In the last 10 years, perovskite solar cells have emerged as one of the most promising next-generation photovoltaic technologies, triggering huge R&D investment worldwide. With efficiencies comparable to conventional silicon cells, combined with the low-cost, ease of processing and flexibility of thin film technology, the commercial potential of perovskite solar cells is substantial. Despite this promise, the fabrication of efficient and stable large-area perovskite solar cells remains a major challenge.
Researchers from The Australian National University have overcome these limitations using a novel two-step sputtering method, creating a unique electron transport layer (ETL) for perovskite solar cells that is scalable and suitable for use on both conventional (n-i-p) and inverted (p-i-n) perovskite solar cells.
- High efficiency: First to report a perovskite solar cell based on a sputter deposited ETL with an efficiency above 21%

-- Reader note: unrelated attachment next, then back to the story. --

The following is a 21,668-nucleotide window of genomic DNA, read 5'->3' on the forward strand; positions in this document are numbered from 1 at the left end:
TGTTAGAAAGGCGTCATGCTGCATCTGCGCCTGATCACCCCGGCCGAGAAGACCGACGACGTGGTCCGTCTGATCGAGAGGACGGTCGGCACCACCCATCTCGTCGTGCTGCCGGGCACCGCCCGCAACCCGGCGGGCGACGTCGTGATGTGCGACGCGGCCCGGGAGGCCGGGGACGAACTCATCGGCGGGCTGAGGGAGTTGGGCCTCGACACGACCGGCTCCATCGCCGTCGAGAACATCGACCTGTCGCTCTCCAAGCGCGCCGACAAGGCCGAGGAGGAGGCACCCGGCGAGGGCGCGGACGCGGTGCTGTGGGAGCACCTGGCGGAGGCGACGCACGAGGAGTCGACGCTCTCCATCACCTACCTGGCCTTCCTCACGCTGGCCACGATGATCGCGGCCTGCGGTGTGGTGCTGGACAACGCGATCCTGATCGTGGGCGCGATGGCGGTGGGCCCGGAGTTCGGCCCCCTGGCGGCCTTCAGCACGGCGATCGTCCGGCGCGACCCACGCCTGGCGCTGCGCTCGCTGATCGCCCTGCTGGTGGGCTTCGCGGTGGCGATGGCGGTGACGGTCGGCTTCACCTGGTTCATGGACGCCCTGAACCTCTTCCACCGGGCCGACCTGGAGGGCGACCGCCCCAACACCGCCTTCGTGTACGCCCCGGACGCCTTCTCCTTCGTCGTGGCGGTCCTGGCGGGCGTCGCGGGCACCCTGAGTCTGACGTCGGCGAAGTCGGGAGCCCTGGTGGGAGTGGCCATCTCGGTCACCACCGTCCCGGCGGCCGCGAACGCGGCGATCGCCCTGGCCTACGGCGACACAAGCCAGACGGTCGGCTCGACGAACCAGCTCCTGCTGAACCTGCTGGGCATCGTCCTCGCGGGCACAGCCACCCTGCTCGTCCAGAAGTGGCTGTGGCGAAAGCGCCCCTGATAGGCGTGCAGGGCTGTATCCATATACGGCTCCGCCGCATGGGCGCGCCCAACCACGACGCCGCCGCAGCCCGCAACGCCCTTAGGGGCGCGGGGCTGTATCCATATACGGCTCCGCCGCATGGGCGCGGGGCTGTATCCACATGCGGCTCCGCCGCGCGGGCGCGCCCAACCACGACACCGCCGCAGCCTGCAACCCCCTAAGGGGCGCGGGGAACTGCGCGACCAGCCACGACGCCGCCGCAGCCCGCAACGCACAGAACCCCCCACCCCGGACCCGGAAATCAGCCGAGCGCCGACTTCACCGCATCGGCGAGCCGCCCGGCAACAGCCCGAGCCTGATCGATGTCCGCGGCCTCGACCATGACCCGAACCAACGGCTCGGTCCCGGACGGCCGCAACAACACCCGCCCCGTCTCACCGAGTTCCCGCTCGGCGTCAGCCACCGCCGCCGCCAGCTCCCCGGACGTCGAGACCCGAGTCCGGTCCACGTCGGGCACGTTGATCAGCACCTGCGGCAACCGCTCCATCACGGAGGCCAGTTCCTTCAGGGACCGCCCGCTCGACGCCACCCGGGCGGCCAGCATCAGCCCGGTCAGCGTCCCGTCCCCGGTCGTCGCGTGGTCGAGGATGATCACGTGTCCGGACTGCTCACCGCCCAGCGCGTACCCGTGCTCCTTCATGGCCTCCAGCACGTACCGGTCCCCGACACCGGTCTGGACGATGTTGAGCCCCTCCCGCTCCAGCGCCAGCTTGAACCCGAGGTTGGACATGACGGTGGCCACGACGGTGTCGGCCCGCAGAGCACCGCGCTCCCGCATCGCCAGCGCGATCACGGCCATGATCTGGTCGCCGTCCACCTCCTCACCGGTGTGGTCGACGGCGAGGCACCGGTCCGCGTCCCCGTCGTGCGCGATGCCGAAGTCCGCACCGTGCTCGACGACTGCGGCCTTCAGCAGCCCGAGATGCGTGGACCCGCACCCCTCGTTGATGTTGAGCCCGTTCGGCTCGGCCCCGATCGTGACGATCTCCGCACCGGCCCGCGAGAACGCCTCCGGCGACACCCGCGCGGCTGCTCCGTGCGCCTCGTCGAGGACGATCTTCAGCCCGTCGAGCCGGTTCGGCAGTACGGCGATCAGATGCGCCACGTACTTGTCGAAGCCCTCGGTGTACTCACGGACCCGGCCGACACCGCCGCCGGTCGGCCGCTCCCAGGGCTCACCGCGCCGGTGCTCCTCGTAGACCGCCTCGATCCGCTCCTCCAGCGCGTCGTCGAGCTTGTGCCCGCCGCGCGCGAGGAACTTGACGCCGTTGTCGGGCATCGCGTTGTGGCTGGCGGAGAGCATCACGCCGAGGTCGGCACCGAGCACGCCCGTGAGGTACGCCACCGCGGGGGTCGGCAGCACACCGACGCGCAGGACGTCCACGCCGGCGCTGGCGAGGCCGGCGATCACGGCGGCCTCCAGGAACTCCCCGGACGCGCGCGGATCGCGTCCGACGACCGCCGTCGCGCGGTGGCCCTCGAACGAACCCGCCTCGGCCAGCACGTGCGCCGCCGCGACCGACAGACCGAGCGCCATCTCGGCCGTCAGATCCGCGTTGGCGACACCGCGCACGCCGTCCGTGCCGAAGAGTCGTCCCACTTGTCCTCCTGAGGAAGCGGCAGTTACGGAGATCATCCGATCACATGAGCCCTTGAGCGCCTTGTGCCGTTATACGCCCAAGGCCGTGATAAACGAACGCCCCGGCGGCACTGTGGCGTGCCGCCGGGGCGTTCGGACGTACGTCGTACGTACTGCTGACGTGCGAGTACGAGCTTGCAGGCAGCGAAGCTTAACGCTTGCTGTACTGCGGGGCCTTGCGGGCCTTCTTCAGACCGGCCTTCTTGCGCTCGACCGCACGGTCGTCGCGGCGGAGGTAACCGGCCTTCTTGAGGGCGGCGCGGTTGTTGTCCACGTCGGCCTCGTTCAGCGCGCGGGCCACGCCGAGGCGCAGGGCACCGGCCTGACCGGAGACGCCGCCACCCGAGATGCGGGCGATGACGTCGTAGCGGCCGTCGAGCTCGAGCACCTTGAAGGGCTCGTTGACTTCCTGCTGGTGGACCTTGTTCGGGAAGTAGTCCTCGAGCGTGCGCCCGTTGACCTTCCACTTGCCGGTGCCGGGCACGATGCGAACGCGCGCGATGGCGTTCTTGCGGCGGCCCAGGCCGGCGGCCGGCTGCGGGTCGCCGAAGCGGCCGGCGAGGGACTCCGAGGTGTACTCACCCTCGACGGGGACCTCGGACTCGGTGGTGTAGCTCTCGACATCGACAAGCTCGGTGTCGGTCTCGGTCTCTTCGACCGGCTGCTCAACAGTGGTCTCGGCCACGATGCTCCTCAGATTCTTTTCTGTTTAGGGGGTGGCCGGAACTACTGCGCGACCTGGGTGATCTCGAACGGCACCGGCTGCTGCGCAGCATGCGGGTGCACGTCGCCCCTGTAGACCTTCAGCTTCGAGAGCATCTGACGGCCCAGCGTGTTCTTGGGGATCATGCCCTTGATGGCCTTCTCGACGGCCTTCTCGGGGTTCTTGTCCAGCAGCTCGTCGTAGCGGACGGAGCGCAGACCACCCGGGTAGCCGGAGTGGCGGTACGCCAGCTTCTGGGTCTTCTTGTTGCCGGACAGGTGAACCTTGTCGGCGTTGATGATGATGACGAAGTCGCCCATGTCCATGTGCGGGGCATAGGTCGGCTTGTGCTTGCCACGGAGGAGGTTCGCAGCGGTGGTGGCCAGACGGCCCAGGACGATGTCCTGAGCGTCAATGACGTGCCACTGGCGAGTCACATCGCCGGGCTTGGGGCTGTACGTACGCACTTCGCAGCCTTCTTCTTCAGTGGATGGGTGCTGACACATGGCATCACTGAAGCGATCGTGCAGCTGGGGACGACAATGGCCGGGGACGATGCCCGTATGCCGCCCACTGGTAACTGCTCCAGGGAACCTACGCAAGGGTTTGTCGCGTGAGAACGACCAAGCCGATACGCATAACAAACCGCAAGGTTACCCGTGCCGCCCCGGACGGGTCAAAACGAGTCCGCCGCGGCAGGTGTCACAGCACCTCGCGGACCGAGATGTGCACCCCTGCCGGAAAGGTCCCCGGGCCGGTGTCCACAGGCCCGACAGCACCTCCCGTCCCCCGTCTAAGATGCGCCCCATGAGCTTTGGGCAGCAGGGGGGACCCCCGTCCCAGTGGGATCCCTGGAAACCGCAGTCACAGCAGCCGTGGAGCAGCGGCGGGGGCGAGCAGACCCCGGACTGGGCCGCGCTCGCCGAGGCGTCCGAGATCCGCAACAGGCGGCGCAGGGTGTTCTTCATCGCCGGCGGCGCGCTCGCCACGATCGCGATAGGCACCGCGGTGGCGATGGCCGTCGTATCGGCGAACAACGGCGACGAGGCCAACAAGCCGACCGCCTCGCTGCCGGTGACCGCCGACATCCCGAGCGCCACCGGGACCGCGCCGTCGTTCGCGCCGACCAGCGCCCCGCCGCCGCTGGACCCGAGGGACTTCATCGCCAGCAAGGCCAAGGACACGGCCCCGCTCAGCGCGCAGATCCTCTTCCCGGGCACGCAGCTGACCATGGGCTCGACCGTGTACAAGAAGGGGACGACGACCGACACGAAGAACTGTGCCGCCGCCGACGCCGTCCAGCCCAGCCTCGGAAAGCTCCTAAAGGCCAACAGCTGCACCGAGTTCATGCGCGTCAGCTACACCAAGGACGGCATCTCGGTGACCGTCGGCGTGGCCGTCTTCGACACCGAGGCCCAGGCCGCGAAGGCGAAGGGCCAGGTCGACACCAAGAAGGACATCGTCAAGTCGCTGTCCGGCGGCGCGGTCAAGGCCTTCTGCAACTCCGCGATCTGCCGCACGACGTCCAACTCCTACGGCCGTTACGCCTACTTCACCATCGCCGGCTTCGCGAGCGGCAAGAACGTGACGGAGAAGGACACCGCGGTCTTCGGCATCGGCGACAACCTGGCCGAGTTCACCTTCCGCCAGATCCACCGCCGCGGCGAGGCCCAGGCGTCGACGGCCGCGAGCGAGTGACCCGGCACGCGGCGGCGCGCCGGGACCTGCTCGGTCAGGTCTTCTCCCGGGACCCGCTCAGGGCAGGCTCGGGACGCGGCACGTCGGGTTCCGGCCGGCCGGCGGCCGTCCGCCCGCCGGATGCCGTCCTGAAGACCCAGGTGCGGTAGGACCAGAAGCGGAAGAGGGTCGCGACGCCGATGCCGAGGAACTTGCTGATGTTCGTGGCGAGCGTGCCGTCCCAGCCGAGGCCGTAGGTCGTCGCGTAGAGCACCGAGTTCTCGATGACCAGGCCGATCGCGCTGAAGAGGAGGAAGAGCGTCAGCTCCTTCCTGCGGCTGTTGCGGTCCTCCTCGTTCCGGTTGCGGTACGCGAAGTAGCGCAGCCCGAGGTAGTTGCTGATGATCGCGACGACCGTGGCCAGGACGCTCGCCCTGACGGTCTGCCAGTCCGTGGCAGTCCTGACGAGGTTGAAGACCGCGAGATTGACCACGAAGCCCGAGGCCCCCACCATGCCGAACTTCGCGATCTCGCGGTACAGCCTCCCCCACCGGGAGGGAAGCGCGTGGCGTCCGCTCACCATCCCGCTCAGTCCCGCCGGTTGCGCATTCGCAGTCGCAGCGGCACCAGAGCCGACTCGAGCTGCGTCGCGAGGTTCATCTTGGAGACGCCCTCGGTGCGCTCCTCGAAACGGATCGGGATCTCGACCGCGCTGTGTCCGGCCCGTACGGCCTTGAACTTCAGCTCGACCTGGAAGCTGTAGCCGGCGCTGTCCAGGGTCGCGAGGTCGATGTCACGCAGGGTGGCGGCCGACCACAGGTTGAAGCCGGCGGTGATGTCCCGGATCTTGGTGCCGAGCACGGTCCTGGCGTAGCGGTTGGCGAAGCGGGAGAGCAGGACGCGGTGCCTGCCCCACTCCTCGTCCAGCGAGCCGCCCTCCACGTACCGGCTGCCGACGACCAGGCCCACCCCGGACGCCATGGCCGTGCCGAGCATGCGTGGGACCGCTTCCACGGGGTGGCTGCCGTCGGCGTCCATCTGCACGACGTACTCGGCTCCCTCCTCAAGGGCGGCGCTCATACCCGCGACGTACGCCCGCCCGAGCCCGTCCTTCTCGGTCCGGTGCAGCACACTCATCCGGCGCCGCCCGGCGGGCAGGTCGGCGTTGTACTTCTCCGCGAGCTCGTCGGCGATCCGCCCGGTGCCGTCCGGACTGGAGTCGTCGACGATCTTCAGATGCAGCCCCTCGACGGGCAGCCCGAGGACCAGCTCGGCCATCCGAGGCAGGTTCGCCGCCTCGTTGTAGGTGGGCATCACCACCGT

- Scalability: As a sputter-based process, the technology is scalable to large areas using existing industrial sputtering equipment
- Control: Over the chemical composition and oxidation state of the material, allowing precise tuning of the electronic and optical properties of the resulting thin films
- Robust: Repeatable, reliable process to obtain the desired metal oxide properties
- Easy to fabricate: High quality, doped titanium oxide thin films with suitable work function, tuneable transmittance and conductivity
- Affordable: Lower cost compared to conventional silicon photovoltaic technologies
- Perovskite solar cells
- Perovskite-silicon tandem solar cells
- Large scale power generation
- Building integrated photovoltaics (BIVP)
- Mobile photovoltaic and semiconductor electronic devices
- Solution processed manufacturing
- Organic light emitting diodes (OLEDs)
ANU is seeking an option/license arrangement with a commercial R&D collaboration, wherein the technology is further developed via a collaboration with an industry partner, in return for an end option/license to the technology. ANU is able to facilitate the leverage of commercial research grant schemes in Australia with commercial partners.
The unique two-step sputtering method to create high preforming ETLs is owned by ANU and is the subject of a provisional patent application with a priority date of 5th November 2020.